I purchased this clay pot near Mata Ortiz, Mexico, several years ago, which has a rattlesnake design on it. It is in my home office.

Last summer, I discovered a small rattlesnake stretched out in our driveway on a Sunday afternoon, right next to the driver-side door of my car.
With the help of a neighbor, I picked it up and took it into the field near our home to let it go. This was the first rattlesnake I'd fully held since the one at Hogle Zoo many years ago (although I did not hold the one at Hogle Zoo behind the head, it could have bit me at any time).
About four years ago, I was snake hunting one evening with Jim Sullivan. We had a particularly productive night. We caught two sidewinder rattlesnakes in the Snow Creek area, and a lyre snake and a red diamond rattlesnake in Whitewater Canyon. I have always wanted a pet rattlesnake and this seemed like the right time (our kids had now left home) and the right snake (red diamond rattlesnakes have a mellow disposition). "Red," the red diamond rattlesnake, has grown from a small snake to a medium-sized snake, over three feet long. The pictures of Red, below, were taken in September 2007.

Red's home is an aquarium in our garage. He hibernates from about October to March or April each year. He sheds three or four times a year and last year lost most of his rattles after a shed. He initially ate small mice and now I feed him large rats. For Christmas, Rachael and my tolerant wife, purchased two "snake" sticks for me: to allow me to more safely deal with Red as he is getting larger. Red has just recently come out of hibernation and Saturday was the first day of this year I was going to feed him. So I pulled him out his aquarium and let him slither in the back yard for a short while. Then I held his head down...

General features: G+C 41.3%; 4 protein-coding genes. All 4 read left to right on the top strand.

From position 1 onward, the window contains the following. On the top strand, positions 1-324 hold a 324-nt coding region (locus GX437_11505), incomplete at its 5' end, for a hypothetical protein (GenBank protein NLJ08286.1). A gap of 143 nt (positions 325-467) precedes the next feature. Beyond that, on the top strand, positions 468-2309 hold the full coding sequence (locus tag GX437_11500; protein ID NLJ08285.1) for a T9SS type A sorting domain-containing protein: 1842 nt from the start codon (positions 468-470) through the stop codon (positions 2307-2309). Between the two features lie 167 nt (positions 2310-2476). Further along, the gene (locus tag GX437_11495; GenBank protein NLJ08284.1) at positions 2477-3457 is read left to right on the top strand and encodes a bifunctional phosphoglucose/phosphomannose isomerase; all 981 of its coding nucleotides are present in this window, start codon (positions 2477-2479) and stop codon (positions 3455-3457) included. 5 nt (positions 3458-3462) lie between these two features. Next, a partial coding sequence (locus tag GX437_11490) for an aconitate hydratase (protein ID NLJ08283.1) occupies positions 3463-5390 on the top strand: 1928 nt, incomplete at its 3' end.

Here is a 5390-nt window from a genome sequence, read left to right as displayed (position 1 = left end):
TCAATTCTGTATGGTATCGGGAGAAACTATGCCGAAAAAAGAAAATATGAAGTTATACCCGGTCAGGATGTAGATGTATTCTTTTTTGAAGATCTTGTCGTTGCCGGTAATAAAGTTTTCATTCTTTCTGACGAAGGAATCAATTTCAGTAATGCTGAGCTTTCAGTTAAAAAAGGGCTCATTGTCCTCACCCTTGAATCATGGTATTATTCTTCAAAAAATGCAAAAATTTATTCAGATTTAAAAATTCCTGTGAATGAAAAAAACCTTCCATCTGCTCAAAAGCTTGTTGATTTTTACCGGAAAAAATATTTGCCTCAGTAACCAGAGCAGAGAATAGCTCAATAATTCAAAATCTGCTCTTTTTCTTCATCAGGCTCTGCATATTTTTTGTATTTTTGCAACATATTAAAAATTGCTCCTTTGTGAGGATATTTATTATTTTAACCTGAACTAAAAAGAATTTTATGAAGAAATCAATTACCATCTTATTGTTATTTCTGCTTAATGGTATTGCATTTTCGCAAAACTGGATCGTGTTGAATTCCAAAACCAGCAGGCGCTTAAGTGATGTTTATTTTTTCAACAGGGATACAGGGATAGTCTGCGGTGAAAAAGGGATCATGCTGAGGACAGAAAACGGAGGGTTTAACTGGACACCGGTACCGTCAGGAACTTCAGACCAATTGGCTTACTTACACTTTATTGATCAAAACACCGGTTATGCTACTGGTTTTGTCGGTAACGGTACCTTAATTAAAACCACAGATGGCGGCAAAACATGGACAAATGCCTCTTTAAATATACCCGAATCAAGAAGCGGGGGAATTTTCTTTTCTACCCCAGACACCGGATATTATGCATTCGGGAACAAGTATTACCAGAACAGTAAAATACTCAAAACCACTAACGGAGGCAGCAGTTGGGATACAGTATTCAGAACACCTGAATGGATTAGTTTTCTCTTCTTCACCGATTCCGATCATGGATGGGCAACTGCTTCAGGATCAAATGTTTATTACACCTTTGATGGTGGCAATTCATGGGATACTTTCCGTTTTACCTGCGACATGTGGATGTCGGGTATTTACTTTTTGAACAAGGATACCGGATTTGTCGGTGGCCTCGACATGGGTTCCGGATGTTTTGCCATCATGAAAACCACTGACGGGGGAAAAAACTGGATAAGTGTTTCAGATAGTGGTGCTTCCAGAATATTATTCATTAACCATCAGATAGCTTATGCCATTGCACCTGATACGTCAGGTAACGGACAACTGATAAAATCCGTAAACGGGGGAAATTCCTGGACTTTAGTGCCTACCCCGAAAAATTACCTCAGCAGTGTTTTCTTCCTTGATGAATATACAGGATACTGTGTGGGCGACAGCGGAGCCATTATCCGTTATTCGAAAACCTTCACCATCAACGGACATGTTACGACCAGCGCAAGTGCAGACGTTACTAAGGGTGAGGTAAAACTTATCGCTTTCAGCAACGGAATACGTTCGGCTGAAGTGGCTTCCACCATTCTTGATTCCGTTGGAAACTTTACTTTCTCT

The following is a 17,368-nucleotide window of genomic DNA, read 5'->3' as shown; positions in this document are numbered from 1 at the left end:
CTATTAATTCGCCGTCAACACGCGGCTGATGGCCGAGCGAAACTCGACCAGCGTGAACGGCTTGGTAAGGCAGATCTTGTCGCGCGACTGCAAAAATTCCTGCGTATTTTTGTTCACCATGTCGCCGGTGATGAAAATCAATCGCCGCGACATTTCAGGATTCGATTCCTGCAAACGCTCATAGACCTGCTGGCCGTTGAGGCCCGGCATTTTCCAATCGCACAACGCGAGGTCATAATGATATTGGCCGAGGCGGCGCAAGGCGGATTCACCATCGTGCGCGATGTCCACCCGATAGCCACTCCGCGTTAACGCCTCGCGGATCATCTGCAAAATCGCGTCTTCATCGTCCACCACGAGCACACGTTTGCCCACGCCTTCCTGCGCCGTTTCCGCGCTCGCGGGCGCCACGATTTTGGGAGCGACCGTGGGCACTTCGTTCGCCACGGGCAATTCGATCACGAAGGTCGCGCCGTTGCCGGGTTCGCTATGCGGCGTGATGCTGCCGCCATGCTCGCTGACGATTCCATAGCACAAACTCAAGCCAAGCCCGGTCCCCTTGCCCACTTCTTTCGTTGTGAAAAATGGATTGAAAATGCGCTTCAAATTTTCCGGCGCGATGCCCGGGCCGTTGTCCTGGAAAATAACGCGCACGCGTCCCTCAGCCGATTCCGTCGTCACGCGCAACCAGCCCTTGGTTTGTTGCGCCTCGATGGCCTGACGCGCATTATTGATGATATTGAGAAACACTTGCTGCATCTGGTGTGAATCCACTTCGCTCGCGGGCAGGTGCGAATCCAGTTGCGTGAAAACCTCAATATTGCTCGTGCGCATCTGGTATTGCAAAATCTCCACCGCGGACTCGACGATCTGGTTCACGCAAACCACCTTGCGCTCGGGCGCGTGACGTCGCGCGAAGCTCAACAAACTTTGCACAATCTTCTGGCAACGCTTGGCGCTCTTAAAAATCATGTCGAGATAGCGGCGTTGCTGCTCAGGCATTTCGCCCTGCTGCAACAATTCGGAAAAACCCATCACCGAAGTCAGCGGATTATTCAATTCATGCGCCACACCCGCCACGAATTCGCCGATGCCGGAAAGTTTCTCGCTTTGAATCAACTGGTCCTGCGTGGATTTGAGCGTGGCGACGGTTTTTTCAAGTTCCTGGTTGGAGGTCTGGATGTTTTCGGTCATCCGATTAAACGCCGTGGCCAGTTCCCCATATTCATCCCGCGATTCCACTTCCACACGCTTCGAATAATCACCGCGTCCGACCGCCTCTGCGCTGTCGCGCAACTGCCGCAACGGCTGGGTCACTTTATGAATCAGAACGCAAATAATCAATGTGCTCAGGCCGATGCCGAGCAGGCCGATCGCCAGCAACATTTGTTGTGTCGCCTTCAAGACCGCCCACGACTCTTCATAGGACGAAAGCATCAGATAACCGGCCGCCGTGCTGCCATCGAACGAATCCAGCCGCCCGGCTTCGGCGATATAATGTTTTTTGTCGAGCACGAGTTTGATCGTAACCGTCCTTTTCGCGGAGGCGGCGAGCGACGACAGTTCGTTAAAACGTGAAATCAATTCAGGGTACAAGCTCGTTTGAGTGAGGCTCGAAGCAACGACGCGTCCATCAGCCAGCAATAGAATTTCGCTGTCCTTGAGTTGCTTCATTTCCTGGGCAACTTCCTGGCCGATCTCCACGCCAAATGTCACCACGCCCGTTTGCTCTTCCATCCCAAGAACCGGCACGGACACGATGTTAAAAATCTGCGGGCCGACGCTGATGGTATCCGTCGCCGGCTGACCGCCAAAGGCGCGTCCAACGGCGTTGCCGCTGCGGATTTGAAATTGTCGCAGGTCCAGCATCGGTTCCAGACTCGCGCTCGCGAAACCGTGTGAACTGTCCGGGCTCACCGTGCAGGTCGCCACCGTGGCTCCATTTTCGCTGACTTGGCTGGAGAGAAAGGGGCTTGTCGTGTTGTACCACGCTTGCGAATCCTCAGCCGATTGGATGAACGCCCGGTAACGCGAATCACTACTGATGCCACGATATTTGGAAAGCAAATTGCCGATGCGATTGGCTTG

and picked him up for the first time.

I bought him a large rat and I was not sure he would eat it, as it was the first feeding of the year and he'd had a traumatic afternoon. I was excited when I came home Saturday evening and found Red with a big lump in his body. We're off to a good start for this year.


  1. Please see my response at

  2. "This person let us hold one of the rattlesnakes that was tame." How does one tame a rattlesnake? You'll forgive me if I don't believe your answer. Chris

  3. This post brings a tear to my eye. I've been in AZ for 3 years and have yet to see a rattlesnake up close and personal.

  4. People are a lot like snakes. They are all God's creatures, and all have their "bad" sides but we love them anyway. They deserve our respect and fascinate us. We just have to be aware of, and stay away from the parts that can inflict pain, and handle with love and care.

  5. I have grown up in the desert area of Palm Springs and 40 years ago me and a friend use to catch and milk Diamond backs and Sidewinders and Eishenhower med ctr. would buy our venom for anti-venom but I stopped after I got careless one day and almost got bit by a sidewinder changing its water. Also your very lucky to have caught and actually seen the 'Rear Fanged Lyre' snake since they are so rare and hard to find and I'm glad you let it go. I've always frowned on hearing people who kill rattlesnakes just because its a rattlesnake rather then just walk away from them and leave them alone. And I too have eaten rattlesnake prepared by a local Indian but was too tough and stringy for my taste. And it does taste and look like chicken. LOL

  6. The more I see of people, the better I like rattlesnakes. Snakes are honest. All they want is to eat, sleep, be comfy, & now & then meet another rattlesnake. With people, you never know. We live in S.E. AZ, & have those red diamondbacks too. Sweet memoir, be careful with that snake.